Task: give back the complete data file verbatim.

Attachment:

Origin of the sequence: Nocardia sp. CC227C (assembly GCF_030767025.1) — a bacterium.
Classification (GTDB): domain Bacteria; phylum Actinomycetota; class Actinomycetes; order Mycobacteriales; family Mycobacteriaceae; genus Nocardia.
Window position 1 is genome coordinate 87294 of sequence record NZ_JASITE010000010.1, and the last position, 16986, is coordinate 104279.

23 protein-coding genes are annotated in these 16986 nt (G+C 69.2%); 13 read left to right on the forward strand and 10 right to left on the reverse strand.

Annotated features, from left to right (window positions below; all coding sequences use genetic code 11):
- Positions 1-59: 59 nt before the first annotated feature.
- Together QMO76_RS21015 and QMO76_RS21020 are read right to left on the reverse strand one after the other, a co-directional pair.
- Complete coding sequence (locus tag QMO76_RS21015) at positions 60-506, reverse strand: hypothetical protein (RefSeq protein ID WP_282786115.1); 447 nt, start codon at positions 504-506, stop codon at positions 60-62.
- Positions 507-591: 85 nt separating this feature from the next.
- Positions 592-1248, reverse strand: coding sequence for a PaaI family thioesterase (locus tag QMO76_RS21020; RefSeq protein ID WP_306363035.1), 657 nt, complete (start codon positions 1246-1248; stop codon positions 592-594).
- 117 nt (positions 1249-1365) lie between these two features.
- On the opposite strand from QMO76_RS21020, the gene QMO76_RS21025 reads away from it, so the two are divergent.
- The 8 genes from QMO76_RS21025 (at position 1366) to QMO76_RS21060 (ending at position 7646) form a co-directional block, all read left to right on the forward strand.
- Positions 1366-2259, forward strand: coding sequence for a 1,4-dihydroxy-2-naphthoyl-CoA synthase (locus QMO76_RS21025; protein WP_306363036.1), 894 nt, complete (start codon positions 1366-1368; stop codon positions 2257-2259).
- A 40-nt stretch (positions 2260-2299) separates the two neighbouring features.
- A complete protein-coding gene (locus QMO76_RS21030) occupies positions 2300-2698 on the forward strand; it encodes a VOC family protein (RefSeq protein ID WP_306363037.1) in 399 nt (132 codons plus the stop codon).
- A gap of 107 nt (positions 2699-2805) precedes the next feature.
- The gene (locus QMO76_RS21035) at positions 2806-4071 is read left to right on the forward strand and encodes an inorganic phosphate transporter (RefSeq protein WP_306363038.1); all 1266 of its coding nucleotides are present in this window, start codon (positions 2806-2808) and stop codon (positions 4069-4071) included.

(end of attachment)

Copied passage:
Origin of the sequence: Nocardia sp. CC227C (assembly GCF_030767025.1) — a bacterium.
Classification (GTDB): domain Bacteria; phylum Actinomycetota; class Actinomycetes; order Mycobacteriales; family Mycobacteriaceae; genus Nocardia.
Window position 1 is genome coordinate 87294 of sequence record NZ_JASITE010000010.1, and the last position, 16986, is coordinate 104279.

23 protein-coding genes are annotated in these 16986 nt (G+C 69.2%); 13 read left to right on the forward strand and 10 right to left on the reverse strand.

Annotated features, from left to right (window positions below; all coding sequences use genetic code 11):
- Positions 1-59: 59 nt before the first annotated feature.
- Together QMO76_RS21015 and QMO76_RS21020 are read right to left on the reverse strand one after the other, a co-directional pair.
- Complete coding sequence (locus tag QMO76_RS21015) at positions 60-506, reverse strand: hypothetical protein (RefSeq protein ID WP_282786115.1); 447 nt, start codon at positions 504-506, stop codon at positions 60-62.
- Positions 507-591: 85 nt separating this feature from the next.
- Positions 592-1248, reverse strand: coding sequence for a PaaI family thioesterase (locus tag QMO76_RS21020; RefSeq protein ID WP_306363035.1), 657 nt, complete (start codon positions 1246-1248; stop codon positions 592-594).
- 117 nt (positions 1249-1365) lie between these two features.
- On the opposite strand from QMO76_RS21020, the gene QMO76_RS21025 reads away from it, so the two are divergent.
- The 8 genes from QMO76_RS21025 (at position 1366) to QMO76_RS21060 (ending at position 7646) form a co-directional block, all read left to right on the forward strand.
- Positions 1366-2259, forward strand: coding sequence for a 1,4-dihydroxy-2-naphthoyl-CoA synthase (locus QMO76_RS21025; protein WP_306363036.1), 894 nt, complete (start codon positions 1366-1368; stop codon positions 2257-2259).
- A 40-nt stretch (positions 2260-2299) separates the two neighbouring features.
- A complete protein-coding gene (locus QMO76_RS21030) occupies positions 2300-2698 on the forward strand; it encodes a VOC family protein (RefSeq protein ID WP_306363037.1) in 399 nt (132 codons plus the stop codon).
- A gap of 107 nt (positions 2699-2805) precedes the next feature.
- The gene (locus QMO76_RS21035) at positions 2806-4071 is read left to right on the forward strand and encodes an inorganic phosphate transporter (RefSeq protein WP_306363038.1); all 1266 of its coding nucleotides are present in this window, start codon (positions 2806-2808) and stop codon (positions 4069-4071) included.